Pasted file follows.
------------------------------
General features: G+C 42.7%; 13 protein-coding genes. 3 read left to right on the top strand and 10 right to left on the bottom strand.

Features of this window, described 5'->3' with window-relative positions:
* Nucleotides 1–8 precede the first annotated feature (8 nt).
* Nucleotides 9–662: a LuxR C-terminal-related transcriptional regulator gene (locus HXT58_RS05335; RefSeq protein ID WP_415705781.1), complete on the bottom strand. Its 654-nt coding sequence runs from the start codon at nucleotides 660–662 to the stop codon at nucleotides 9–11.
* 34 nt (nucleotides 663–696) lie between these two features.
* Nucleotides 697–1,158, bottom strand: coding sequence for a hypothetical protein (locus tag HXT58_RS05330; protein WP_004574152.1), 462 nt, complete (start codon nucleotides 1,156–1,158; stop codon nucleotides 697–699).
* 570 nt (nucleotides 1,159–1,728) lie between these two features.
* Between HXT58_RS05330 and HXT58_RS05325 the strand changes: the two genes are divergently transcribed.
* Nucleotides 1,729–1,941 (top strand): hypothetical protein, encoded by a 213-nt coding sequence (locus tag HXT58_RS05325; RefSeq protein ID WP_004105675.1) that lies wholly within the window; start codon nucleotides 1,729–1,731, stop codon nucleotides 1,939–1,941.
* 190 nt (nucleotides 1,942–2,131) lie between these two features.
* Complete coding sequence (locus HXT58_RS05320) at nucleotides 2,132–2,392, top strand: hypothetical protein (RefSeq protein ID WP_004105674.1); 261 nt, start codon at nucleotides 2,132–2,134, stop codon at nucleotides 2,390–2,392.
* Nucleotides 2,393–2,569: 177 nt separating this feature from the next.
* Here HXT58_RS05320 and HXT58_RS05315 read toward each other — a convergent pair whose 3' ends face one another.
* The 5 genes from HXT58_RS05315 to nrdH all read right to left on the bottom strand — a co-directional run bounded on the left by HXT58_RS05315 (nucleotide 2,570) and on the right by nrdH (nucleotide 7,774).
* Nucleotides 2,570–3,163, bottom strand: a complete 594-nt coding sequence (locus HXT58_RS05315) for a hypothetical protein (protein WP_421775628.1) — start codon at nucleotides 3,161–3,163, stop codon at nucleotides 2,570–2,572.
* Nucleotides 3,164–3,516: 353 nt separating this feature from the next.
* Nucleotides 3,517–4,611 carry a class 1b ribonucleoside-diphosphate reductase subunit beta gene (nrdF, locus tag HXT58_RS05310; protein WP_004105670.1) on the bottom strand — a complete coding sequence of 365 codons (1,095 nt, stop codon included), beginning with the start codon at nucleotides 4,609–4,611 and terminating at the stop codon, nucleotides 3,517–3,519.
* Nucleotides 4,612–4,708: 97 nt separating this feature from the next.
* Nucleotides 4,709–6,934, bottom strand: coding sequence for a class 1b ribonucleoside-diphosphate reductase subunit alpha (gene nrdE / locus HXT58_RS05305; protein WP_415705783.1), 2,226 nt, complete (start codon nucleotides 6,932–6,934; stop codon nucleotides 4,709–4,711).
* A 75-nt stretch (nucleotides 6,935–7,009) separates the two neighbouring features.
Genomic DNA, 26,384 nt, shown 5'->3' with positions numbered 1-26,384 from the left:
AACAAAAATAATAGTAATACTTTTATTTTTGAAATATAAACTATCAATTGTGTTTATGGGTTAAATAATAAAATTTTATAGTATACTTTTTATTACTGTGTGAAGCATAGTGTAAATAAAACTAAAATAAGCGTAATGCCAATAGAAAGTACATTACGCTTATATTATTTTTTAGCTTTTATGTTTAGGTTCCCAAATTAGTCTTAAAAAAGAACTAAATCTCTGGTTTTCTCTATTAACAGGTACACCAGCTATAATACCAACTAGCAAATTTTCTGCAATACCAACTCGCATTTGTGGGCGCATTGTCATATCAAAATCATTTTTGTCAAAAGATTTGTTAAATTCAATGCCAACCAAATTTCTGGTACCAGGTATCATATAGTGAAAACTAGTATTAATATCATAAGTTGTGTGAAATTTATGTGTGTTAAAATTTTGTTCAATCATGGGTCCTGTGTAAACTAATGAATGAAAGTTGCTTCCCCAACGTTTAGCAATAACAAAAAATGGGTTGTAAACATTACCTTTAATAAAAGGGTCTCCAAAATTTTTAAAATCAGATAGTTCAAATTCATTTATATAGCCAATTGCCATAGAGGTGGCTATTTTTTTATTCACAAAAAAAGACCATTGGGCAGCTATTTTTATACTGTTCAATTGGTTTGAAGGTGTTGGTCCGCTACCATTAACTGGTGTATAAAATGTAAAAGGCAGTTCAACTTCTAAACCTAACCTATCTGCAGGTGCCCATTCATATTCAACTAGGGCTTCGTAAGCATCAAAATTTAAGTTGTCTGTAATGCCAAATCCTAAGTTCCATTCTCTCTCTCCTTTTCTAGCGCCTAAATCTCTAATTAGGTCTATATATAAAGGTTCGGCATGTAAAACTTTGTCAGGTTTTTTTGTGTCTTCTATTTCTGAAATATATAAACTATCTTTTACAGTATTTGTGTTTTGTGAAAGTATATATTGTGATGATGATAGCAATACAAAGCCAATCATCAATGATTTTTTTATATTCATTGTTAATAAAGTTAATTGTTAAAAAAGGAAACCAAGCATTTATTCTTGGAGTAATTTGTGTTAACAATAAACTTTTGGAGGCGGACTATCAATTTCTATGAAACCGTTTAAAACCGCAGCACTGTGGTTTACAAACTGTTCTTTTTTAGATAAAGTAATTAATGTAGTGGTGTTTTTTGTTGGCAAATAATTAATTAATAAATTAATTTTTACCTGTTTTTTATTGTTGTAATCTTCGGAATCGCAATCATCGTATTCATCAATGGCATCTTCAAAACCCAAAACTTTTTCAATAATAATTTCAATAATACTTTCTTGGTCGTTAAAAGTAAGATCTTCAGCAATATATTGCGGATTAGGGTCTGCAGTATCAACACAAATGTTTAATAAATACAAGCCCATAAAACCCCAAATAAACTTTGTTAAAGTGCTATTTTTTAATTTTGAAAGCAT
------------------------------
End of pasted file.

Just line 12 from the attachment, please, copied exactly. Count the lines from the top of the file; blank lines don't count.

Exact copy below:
* Nucleotides 2,393–2,569: 177 nt separating this feature from the next.